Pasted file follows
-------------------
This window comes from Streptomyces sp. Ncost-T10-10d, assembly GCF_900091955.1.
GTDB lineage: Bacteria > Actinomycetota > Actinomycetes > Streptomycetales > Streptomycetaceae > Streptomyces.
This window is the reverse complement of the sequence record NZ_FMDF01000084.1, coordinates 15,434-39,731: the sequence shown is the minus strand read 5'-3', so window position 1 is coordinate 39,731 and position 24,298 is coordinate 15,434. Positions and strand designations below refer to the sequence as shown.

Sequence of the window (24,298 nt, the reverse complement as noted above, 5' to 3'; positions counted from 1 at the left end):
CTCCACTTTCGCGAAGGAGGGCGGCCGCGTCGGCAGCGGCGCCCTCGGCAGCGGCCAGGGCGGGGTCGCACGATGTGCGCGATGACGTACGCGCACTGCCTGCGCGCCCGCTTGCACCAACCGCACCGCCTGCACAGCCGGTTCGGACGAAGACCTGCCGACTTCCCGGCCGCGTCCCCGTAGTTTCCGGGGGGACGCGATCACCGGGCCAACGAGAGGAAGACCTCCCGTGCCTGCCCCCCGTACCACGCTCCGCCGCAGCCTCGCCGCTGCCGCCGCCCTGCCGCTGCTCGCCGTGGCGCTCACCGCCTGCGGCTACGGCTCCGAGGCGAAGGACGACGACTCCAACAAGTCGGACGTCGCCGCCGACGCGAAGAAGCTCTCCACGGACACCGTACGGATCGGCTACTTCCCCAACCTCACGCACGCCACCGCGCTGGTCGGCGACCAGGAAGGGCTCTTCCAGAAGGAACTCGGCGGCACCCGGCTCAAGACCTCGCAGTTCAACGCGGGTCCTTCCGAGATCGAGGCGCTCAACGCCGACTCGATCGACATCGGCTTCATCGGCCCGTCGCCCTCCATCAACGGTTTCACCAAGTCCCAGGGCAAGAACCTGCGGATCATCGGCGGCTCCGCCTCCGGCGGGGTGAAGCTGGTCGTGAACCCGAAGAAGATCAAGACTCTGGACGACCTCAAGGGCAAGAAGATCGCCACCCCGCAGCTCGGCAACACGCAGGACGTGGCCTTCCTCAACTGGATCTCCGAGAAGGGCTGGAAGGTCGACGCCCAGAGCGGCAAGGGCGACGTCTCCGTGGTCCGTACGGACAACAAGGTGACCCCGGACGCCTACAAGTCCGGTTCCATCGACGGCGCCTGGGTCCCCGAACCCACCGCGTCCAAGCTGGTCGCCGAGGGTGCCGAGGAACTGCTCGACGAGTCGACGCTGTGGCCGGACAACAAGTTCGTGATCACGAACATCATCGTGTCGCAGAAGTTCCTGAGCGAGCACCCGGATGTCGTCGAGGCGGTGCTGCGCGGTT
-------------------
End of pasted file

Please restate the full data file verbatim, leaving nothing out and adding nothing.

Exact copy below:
This window comes from Streptomyces sp. Ncost-T10-10d, assembly GCF_900091955.1.
GTDB lineage: Bacteria > Actinomycetota > Actinomycetes > Streptomycetales > Streptomycetaceae > Streptomyces.
This window is the reverse complement of the sequence record NZ_FMDF01000084.1, coordinates 15,434-39,731: the sequence shown is the minus strand read 5'-3', so window position 1 is coordinate 39,731 and position 24,298 is coordinate 15,434. Positions and strand designations below refer to the sequence as shown.

Sequence of the window (24,298 nt, the reverse complement as noted above, 5' to 3'; positions counted from 1 at the left end):
CTCCACTTTCGCGAAGGAGGGCGGCCGCGTCGGCAGCGGCGCCCTCGGCAGCGGCCAGGGCGGGGTCGCACGATGTGCGCGATGACGTACGCGCACTGCCTGCGCGCCCGCTTGCACCAACCGCACCGCCTGCACAGCCGGTTCGGACGAAGACCTGCCGACTTCCCGGCCGCGTCCCCGTAGTTTCCGGGGGGACGCGATCACCGGGCCAACGAGAGGAAGACCTCCCGTGCCTGCCCCCCGTACCACGCTCCGCCGCAGCCTCGCCGCTGCCGCCGCCCTGCCGCTGCTCGCCGTGGCGCTCACCGCCTGCGGCTACGGCTCCGAGGCGAAGGACGACGACTCCAACAAGTCGGACGTCGCCGCCGACGCGAAGAAGCTCTCCACGGACACCGTACGGATCGGCTACTTCCCCAACCTCACGCACGCCACCGCGCTGGTCGGCGACCAGGAAGGGCTCTTCCAGAAGGAACTCGGCGGCACCCGGCTCAAGACCTCGCAGTTCAACGCGGGTCCTTCCGAGATCGAGGCGCTCAACGCCGACTCGATCGACATCGGCTTCATCGGCCCGTCGCCCTCCATCAACGGTTTCACCAAGTCCCAGGGCAAGAACCTGCGGATCATCGGCGGCTCCGCCTCCGGCGGGGTGAAGCTGGTCGTGAACCCGAAGAAGATCAAGACTCTGGACGACCTCAAGGGCAAGAAGATCGCCACCCCGCAGCTCGGCAACACGCAGGACGTGGCCTTCCTCAACTGGATCTCCGAGAAGGGCTGGAAGGTCGACGCCCAGAGCGGCAAGGGCGACGTCTCCGTGGTCCGTACGGACAACAAGGTGACCCCGGACGCCTACAAGTCCGGTTCCATCGACGGCGCCTGGGTCCCCGAACCCACCGCGTCCAAGCTGGTCGCCGAGGGTGCCGAGGAACTGCTCGACGAGTCGACGCTGTGGCCGGACAACAAGTTCGTGATCACGAACATCATCGTGTCGCAGAAGTTCCTGAGCGAGCACCCGGATGTCGTCGAGGCGGTGCTGCGCGGTT